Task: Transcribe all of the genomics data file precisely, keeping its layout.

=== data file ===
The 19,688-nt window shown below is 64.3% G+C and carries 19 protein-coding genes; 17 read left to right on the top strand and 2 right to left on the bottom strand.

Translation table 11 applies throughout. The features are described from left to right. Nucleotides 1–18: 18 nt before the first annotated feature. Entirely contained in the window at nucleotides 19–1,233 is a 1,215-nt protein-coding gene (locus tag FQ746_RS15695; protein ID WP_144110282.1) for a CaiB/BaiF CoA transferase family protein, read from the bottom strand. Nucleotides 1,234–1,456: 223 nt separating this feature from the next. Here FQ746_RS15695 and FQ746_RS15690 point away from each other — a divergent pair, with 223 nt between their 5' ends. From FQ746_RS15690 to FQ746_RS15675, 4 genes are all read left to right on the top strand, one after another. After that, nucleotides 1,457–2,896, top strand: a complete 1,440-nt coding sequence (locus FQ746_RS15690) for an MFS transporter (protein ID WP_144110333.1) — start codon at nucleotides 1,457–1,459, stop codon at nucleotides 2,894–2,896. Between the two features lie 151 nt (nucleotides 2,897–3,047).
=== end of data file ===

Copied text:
The 19,688-nt window shown below is 64.3% G+C and carries 19 protein-coding genes; 17 read left to right on the top strand and 2 right to left on the bottom strand.

Translation table 11 applies throughout. The features are described from left to right. Nucleotides 1–18: 18 nt before the first annotated feature. Entirely contained in the window at nucleotides 19–1,233 is a 1,215-nt protein-coding gene (locus tag FQ746_RS15695; protein ID WP_144110282.1) for a CaiB/BaiF CoA transferase family protein, read from the bottom strand. Nucleotides 1,234–1,456: 223 nt separating this feature from the next. Here FQ746_RS15695 and FQ746_RS15690 point away from each other — a divergent pair, with 223 nt between their 5' ends. From FQ746_RS15690 to FQ746_RS15675, 4 genes are all read left to right on the top strand, one after another. After that, nucleotides 1,457–2,896, top strand: a complete 1,440-nt coding sequence (locus FQ746_RS15690) for an MFS transporter (protein ID WP_144110333.1) — start codon at nucleotides 1,457–1,459, stop codon at nucleotides 2,894–2,896. Between the two features lie 151 nt (nucleotides 2,897–3,047).